Toxic levels of salt caused infant's death

May 10, 2001|By AARON CLAVERIE, Staff Writer

MEXICALI — In response to the explosive growth of the maquiladora industry here and the 300 percent increase in bi-national trade spurred by the North American Free Trade Agreement, leaders from the United States and Mexico gathered Wednesday at the Hotel Lucerna.

They discussed ways to take advantage of the growth, to make some money and to deal with the inevitable ecological damage that growth brings.

The event was organized by San Diego State University-Imperial Valley campus' California Center for Border and Regional Economic Studies and sponsored by the Imperial Valley Economic Development Commission.

The IVEDC staged a similar event last month in Holtville, at which Ernesto Ruffo Appel, border affairs cabinet member in Mexican President Vicente Fox's administration, discussed how the Imperial Valley fits into the Mexican administration's economic plans.


"This meeting was different," said Louis Fuentes, IVEDC executive director. "This time there was a lot more investment information."

He added: "It was great to hear about all of the opportunities and hear a positive, reinforced commitment to binationalism by all involved."

Representatives from BanaMex, a Mexican bank, and First National Bank led off the discussion with respective presentations.

Guillermina Rodriguez Licea, a senior economist at BanaMex, gave an unvarnished critique of the Mexican economy that highlighted concerns but held out hope.

For instance, using charts and graphs, she showed how Mexicali in particular and Baja California in general has taken nearly all textile manufacturing jobs from the U.S.

She explained the shift south has pushed up the number of factories along the border and kept unemployment low, but it has forced a large number of Mexican workers to fill low- paying, low-skills jobs.

This phenomenon has conspired to keep salaries below 1994 levels.

She said Mexico needs higher-skilled jobs and more manufacturing work such as automobile factories or electronics firms.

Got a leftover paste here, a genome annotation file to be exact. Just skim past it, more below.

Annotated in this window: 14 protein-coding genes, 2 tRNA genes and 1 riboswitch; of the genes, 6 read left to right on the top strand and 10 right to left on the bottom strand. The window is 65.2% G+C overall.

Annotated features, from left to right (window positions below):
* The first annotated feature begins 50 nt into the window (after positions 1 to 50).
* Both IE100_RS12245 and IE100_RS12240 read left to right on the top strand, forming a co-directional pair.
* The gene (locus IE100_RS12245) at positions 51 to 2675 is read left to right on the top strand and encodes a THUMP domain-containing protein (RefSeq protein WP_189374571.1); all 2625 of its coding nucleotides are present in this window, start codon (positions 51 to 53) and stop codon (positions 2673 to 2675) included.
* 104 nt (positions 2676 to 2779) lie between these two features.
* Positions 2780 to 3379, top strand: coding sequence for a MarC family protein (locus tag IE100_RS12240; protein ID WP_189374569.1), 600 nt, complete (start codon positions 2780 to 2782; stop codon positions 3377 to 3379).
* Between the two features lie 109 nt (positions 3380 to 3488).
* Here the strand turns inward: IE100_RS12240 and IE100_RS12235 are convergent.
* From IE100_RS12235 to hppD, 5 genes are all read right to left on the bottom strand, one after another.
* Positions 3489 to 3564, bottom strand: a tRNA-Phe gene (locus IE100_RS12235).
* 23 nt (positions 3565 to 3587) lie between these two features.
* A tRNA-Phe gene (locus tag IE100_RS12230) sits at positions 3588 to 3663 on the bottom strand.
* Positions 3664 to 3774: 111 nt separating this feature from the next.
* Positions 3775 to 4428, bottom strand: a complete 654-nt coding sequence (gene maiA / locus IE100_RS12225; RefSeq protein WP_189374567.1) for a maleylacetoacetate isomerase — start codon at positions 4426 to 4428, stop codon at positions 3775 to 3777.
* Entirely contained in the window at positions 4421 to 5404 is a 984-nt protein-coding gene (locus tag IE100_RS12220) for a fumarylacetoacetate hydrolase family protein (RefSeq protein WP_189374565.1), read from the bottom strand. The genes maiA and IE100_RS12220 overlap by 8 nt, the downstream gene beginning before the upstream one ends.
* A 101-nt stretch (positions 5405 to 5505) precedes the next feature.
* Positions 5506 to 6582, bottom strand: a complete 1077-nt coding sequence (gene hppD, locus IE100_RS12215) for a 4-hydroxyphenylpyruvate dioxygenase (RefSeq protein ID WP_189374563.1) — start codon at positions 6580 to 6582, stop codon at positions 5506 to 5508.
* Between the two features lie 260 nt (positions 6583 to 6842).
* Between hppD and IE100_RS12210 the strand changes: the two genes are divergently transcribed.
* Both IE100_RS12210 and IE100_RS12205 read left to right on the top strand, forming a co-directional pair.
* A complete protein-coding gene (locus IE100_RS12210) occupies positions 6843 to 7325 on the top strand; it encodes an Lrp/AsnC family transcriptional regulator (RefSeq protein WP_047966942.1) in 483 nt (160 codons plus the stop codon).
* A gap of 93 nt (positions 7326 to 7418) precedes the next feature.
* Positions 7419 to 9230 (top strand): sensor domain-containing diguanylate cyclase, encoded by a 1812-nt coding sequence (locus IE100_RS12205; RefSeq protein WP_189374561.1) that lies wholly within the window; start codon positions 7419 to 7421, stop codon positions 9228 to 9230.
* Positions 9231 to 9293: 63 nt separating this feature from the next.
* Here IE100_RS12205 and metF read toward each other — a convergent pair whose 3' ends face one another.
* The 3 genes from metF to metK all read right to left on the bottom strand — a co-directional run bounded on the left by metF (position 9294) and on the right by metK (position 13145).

The representative from First National, Ralph Clumeck, said his bank would finance companies that want to start such industries in Mexico.

Following the bankers, Julia Rauner Guerrero spoke about ways the U.S. Department of Commerce is looking into helping small and medium-size businesses invest in Mexico.

Guerrero, a commercial officer for the DOC, echoed President Bush's pledge to have a completely liberalized trade agreement between all countries in the Western Hemisphere by 2005.

She said the DOC is working on an agreement with Chile similar to NAFTA and is in talks with other countries as well.

She said those agreements will not harm U.S. interests but will allow businesses to "diversify their base of customers, creating jobs through exporting."

Wrapping up the day's discussion, Carlos Murillo, director of the economic development commission in Ruffo's northern border affairs office, outlined the challenges ahead for the U.S. and Mexico.

"We need to provide an economic stimulus to the border region, need to get the projects financed and need to coordinate it all binationally," Murillo said.

"All needs require action. This commission was created to address those needs."

One of the ways he said the commission will stimulate the border is by doing nothing.

"In past administrations the government was oppressive. President Fox has taken a new approach.

"The government has to leave private industry alone. Let it be. We can help create an atmosphere and consolidate the growth of the northern border states, but we cannot overregulate."

Addressing the problem of illegal immigration, Murillo ended his speech by saying the answer is simple.

"We need to give the people that live in Mexico better jobs so they don't leave."

Kimberly Collins, director of CCBRES, said she was heartened to hear the work begun by her center before presidents Bush and Fox were elected will continue.

"I thought the biggest news of the day was the commitment of the new administrations to continue economic development of the border region," Collins said.

Staff Writer Aaron Claverie can be reached at 337-3419.

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